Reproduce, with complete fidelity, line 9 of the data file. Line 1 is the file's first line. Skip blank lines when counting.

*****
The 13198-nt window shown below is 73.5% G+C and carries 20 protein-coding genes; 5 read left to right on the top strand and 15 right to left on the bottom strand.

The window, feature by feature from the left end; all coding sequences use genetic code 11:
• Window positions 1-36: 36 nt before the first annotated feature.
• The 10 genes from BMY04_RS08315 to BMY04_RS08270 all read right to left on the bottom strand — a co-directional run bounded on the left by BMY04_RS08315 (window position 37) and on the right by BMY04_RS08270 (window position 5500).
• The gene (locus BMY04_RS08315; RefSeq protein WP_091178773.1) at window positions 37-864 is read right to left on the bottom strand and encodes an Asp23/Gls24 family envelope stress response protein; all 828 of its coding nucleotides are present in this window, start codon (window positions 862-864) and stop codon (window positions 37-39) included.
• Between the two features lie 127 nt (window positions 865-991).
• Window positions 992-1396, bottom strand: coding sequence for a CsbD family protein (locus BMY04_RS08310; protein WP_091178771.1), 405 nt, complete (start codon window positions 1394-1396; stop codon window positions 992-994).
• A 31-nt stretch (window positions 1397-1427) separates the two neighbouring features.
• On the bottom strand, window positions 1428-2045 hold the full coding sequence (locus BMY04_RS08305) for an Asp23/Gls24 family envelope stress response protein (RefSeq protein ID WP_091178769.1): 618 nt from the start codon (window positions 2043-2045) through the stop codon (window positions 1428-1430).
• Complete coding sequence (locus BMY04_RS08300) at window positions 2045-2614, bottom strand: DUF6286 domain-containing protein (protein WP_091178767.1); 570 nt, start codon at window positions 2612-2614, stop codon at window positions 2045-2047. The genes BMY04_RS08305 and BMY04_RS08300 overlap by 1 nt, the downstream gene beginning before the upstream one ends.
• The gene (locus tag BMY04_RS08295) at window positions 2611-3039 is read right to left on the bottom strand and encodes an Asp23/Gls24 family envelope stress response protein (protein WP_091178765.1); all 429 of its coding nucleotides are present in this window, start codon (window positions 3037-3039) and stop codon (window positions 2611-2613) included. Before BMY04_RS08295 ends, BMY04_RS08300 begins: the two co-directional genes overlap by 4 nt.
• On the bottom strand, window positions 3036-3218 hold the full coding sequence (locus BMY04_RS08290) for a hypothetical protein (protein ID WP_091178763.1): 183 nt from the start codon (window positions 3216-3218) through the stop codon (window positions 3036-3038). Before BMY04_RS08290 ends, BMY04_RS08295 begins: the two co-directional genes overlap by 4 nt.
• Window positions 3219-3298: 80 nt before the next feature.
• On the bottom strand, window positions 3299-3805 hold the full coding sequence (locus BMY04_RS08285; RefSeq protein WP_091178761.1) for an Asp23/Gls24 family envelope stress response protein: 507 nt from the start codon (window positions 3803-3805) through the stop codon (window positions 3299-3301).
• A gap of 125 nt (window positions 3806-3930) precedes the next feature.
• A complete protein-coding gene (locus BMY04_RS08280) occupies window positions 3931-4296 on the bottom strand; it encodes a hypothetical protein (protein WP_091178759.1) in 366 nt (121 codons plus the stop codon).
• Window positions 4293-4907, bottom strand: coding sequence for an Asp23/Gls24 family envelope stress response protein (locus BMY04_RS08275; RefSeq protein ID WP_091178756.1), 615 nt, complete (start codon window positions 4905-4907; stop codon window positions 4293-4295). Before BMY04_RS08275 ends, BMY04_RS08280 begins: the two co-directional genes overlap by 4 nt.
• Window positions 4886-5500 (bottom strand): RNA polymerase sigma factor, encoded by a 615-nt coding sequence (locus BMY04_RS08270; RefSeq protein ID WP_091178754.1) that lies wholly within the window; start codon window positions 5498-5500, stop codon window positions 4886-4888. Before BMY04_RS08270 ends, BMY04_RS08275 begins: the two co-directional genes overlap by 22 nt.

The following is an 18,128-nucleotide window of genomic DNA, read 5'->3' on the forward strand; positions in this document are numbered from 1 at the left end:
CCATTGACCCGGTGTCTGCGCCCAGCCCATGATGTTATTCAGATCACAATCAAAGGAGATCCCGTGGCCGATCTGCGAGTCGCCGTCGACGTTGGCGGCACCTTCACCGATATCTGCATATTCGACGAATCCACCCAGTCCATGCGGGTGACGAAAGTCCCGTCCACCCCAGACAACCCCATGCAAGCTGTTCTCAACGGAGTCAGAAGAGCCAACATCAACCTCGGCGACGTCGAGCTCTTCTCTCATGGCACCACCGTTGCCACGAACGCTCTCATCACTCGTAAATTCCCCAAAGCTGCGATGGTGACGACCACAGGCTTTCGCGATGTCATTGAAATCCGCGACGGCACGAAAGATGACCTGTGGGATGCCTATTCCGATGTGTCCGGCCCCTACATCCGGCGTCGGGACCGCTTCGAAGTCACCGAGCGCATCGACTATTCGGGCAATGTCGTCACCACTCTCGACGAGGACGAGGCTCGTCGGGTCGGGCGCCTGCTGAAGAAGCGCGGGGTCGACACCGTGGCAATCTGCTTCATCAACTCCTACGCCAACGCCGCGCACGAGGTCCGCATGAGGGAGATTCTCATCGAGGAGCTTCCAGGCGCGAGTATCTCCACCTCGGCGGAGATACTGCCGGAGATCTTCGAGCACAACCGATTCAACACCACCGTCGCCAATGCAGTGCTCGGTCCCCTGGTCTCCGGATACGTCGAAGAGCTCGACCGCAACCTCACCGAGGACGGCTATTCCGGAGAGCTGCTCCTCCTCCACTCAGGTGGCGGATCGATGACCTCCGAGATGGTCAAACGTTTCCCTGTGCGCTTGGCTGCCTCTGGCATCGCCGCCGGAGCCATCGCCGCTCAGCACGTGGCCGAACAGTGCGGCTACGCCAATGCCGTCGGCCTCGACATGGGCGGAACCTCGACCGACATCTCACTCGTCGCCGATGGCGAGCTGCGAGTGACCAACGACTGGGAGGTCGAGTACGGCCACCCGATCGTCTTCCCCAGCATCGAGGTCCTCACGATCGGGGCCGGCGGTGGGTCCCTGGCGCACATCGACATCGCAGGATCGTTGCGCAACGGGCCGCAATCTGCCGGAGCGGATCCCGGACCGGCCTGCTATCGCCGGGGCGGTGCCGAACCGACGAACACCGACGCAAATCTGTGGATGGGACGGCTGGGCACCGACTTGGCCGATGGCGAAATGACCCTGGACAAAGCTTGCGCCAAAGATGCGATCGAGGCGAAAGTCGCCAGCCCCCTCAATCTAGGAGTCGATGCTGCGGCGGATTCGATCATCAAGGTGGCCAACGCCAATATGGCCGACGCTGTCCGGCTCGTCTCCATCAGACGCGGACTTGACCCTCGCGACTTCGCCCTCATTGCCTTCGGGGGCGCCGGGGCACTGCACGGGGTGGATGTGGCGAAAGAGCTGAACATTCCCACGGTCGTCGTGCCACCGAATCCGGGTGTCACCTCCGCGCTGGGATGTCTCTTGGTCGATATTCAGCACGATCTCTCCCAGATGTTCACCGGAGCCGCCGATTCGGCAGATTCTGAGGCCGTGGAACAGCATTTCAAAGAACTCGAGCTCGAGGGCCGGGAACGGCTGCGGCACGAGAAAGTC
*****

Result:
• On the bottom strand, window positions 1428-2045 hold the full coding sequence (locus BMY04_RS08305) for an Asp23/Gls24 family envelope stress response protein (RefSeq protein ID WP_091178769.1): 618 nt from the start codon (window positions 2043-2045) through the stop codon (window positions 1428-1430).